I wouldn't give a crap what these people think except for the fact that they vote, they dominate many American states, and they own guns.
Their control over the political system at the state and local levels means, at the very least, that we're not just going to transition seamlessly into an America where gay couples can marry anywhere. Granted, maybe there'll only be a few pockets of resistence like this, in Alabama:
Pike County out of marriage business for good after Supreme Court rulingReligious right leaders want resistance at the state level:
Pike County officials haven't issued marriage licenses in months, and today Probate Judge Wes Allen announced that his office is now permanently out of the marriage business.
"My office discontinued issuing marriage licenses in February and I have no plans to put Pike County back into the marriage business," Allen wrote in a statement. "The policy of my office regarding marriage is no different today than it was yesterday."
Couples -- both gay and straight -- who want to get married in Colbert, Washington and Henry Counties will have to wait a little while.
The probate offices closed this morning to review the Supreme Court's decision to legalize same-sex marriage in Alabama and across the nation. Colbert County Probate Judge Daniel Rosser would not say when the office would reopen, or whether it would ultimately issue licenses to same-sex couples....
Probate Judge Ryan Robertson of Cleburne County said he will stop performing marriages in his courthouse. He has not made any firm decision on whether he will issue marriage licenses.
RT @BryanJFischer Great need of the hour: governors who will defy the Supreme Court, refuse to issue sodomy-based licenses in their states.— Right Wing Watch (@RightWingWatch) June 26, 2015
I think that won't happen -- but you never know:
Marriage was defined by God. No man can redefine it. We will defend our religious liberties. #tcot— Greg Abbott (@GregAbbott_TX) June 26, 2015
(UPDATE: Well, there it is:
Texas attorney general orders clerks NOT to issue Gay marriage licenses. Says state law is above Supreme Court.— Breaking News Feed (@PzFeed) June 26, 2015
More on that here.
UPDATE: "But on Friday, Paxton said in the headline of his statement that the state would be 'following high court’s flawed ruling.'")
When I think of the roadblocks to legal abortion devised by the right since Roe v. Wade, what astonishes me is the sheer creativity. Say what you will about conservatives, they have a genius for concocting ways around laws they don't like. I can't believe they won't find ways around this one.
And as Greg Sargent says, they're going to keep fighting Obamacare, too. They're going to keep resisting the Medicaid expansion and they're going to keep putting out propaganda designed to portray the law as a disaster. And yes, they will repeal it if they win the presidential election in 2016.
I'm glad that election is more than a year away -- I don't care how many times you say that the GOP field is a "clown car," the domestic events of the past week have the potential to be massively inspiring to GOP voters, while conveying the impression to everyone else that liberalism is triumphant (which, to centrist voters, suggests that a return swing of the pendulum might be a good thing).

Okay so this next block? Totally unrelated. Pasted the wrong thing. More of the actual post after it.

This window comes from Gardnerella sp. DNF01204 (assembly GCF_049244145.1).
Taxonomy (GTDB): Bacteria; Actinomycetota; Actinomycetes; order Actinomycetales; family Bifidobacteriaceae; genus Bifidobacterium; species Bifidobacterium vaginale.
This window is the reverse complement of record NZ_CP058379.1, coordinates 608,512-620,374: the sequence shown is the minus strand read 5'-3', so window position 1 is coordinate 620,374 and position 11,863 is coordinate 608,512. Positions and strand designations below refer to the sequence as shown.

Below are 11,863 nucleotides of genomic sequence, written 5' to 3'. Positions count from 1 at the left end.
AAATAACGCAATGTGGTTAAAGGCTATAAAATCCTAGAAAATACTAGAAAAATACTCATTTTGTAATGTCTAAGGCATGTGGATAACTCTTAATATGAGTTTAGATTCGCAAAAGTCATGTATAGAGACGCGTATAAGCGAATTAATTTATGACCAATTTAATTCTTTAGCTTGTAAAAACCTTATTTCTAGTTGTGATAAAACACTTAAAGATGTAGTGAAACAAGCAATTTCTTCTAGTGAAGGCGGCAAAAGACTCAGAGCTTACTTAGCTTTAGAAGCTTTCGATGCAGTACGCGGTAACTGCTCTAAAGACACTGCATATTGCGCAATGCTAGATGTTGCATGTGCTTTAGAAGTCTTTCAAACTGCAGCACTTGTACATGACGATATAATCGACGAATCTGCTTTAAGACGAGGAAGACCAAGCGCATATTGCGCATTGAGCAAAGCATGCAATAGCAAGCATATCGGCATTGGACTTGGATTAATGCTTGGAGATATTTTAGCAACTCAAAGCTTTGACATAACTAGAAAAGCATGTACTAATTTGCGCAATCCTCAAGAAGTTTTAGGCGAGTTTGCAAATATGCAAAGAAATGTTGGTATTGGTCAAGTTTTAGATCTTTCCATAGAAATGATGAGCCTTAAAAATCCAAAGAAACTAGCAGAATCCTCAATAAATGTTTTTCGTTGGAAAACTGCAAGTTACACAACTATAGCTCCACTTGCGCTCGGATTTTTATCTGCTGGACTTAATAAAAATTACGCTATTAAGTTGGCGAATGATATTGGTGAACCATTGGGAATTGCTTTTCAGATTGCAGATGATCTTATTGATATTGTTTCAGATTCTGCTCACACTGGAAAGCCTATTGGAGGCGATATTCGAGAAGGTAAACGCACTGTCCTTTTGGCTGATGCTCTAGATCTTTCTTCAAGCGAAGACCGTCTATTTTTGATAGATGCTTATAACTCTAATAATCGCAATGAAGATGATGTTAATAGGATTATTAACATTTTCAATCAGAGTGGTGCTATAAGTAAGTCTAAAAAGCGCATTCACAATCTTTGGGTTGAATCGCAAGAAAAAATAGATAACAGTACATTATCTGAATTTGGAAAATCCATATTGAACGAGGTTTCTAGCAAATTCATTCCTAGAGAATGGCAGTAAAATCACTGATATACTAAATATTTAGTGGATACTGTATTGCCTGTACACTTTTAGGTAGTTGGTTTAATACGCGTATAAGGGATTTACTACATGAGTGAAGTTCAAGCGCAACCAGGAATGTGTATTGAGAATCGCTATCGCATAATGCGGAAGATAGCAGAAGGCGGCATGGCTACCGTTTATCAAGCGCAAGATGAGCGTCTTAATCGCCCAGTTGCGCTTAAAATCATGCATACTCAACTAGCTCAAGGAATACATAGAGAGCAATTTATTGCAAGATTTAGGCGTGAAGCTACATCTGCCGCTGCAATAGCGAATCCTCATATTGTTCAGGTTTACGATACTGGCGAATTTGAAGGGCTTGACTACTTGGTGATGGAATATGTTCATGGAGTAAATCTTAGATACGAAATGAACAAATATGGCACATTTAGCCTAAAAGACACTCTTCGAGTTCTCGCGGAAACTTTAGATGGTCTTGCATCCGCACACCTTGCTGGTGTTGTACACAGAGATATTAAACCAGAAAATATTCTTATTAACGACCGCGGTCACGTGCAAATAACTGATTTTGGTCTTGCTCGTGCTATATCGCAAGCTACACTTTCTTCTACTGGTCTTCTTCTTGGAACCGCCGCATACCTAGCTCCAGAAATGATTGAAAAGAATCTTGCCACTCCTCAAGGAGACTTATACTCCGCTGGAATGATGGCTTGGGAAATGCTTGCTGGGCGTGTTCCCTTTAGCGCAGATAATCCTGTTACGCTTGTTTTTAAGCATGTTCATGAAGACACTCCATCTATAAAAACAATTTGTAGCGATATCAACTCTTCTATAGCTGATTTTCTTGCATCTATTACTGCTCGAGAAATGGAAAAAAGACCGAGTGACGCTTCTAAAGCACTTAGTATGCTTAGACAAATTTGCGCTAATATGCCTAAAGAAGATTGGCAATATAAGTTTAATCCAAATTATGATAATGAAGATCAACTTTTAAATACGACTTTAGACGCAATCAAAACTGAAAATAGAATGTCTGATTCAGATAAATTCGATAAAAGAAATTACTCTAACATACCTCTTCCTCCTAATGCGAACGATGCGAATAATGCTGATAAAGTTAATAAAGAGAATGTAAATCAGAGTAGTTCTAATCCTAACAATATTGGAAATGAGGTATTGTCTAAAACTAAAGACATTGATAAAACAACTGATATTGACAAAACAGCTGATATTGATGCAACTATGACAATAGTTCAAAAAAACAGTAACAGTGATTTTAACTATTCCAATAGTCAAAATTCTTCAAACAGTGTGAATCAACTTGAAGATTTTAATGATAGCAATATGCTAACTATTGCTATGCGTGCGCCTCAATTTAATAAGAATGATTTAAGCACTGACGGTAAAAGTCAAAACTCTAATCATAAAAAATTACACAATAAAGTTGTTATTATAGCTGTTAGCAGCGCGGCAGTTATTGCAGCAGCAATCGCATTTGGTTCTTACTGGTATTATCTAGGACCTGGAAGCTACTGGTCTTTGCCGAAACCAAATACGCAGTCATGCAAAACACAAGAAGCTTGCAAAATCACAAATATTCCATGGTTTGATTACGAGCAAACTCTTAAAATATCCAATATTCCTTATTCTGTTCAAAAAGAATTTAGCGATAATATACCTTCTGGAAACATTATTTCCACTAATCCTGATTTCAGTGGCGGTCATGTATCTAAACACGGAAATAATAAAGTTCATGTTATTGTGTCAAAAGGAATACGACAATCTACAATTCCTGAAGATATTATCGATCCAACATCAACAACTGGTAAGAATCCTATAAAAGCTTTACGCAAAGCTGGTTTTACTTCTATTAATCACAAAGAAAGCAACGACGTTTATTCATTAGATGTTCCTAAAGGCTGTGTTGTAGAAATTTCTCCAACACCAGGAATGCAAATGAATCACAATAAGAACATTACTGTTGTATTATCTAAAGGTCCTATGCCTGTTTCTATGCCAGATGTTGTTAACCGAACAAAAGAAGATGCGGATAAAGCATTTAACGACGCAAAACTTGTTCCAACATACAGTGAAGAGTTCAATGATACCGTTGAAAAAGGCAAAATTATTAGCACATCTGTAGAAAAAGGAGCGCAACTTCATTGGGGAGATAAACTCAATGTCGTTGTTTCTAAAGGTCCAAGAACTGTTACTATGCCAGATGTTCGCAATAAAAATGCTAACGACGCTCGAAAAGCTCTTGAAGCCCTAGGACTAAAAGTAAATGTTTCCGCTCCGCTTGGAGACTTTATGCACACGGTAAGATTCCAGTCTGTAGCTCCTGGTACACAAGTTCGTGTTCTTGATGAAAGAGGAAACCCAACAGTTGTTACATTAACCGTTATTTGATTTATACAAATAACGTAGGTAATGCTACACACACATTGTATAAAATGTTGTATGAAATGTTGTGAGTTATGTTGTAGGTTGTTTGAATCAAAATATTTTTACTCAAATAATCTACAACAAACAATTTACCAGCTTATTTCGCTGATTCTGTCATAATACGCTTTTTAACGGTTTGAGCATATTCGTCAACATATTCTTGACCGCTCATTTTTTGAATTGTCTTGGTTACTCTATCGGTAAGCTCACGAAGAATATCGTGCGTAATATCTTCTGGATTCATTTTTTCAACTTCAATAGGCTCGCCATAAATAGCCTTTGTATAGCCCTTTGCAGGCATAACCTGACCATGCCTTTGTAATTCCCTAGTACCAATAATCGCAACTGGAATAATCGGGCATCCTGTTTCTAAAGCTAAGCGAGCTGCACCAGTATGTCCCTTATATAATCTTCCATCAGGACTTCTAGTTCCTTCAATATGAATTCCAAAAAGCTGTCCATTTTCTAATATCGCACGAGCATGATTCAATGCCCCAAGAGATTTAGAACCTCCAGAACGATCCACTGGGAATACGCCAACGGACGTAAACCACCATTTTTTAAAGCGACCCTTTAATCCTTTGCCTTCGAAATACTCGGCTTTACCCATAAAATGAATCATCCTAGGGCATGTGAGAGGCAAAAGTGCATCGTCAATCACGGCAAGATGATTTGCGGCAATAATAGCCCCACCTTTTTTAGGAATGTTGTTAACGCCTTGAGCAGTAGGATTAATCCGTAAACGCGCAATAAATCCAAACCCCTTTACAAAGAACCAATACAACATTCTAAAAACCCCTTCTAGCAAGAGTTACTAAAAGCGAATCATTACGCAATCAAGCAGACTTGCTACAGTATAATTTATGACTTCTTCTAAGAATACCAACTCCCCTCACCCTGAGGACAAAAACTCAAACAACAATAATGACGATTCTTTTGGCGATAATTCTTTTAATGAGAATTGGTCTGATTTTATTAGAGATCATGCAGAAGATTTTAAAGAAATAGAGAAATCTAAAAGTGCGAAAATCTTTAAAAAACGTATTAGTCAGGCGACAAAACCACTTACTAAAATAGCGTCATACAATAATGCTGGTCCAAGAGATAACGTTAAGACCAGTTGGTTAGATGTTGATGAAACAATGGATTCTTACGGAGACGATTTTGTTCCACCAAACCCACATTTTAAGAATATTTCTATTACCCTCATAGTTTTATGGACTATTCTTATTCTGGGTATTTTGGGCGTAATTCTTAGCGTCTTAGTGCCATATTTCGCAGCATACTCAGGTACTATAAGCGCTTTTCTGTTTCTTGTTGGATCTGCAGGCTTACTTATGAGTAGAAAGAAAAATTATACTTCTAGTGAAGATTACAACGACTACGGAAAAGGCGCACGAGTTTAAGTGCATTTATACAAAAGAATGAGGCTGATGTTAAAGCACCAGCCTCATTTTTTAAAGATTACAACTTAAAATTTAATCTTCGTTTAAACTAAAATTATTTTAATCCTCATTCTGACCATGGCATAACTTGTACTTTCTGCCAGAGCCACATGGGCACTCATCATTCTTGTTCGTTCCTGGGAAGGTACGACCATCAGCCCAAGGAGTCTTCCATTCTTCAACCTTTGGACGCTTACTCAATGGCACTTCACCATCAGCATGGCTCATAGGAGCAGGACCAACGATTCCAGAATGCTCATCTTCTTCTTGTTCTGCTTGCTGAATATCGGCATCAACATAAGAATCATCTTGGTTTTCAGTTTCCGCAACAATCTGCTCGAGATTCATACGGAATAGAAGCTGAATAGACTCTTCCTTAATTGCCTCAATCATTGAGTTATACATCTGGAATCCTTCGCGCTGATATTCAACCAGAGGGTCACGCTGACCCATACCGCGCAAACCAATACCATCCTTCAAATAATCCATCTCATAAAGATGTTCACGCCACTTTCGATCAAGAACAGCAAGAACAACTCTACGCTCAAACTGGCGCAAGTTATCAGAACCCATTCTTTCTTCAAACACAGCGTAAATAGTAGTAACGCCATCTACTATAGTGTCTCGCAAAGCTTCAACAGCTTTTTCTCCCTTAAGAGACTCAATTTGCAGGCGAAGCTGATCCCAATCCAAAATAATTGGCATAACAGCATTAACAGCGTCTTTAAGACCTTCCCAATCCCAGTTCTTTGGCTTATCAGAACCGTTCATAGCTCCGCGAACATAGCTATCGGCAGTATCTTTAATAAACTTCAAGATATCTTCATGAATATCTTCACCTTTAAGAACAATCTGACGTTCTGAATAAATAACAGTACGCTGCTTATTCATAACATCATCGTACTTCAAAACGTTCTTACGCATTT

There's a lot of chuckling over Antonin Scalia's dissent in the same-sex marriage case, but I'm struck by this passage, in which he offers his party a talking point for the 2016 presidential election, on the subject of the makeup of the federal bench, and the Supreme Court in particular:
... the Federal Judiciary is hardly a cross-section of America. Take, for example, this Court, which consists of only nine men and women, all of them successful lawyers who studied at Harvard or Yale Law School. Four of the nine are natives of New York City. Eight of them grew up in east- and west-coast States. Only one hails from the vast expanse in-between. Not a single Southwesterner or even, to tell the truth, a genuine Westerner (California does not count). Not a single evangelical Christian (a group that comprises about one quarter of Americans), or even a Protestant of any denomination. The strikingly unrepresentative character of the body voting on today’s social upheaval would be irrelevant if they were functioning as judges, answering the legal question whether the American people had ever ratified a constitutional provision that was understood to proscribe the traditional definition of marriage. But of course the Justices in today’s majority are not voting on that basis; they say they are not. And to allow the policy question of same-sex marriage to be considered and resolved by a select, patrician, highly unrepresentative panel of nine is to violate a principle even more fundamental than no taxation without representation: no social transformation without representation.A month ago, this argument would have rung hollow. Now I fear a lot of heartlanders might think it makes a lot of sense.
Right-wingers are really, really mad right now, in both senses of the word. I get nervous when they're this mad.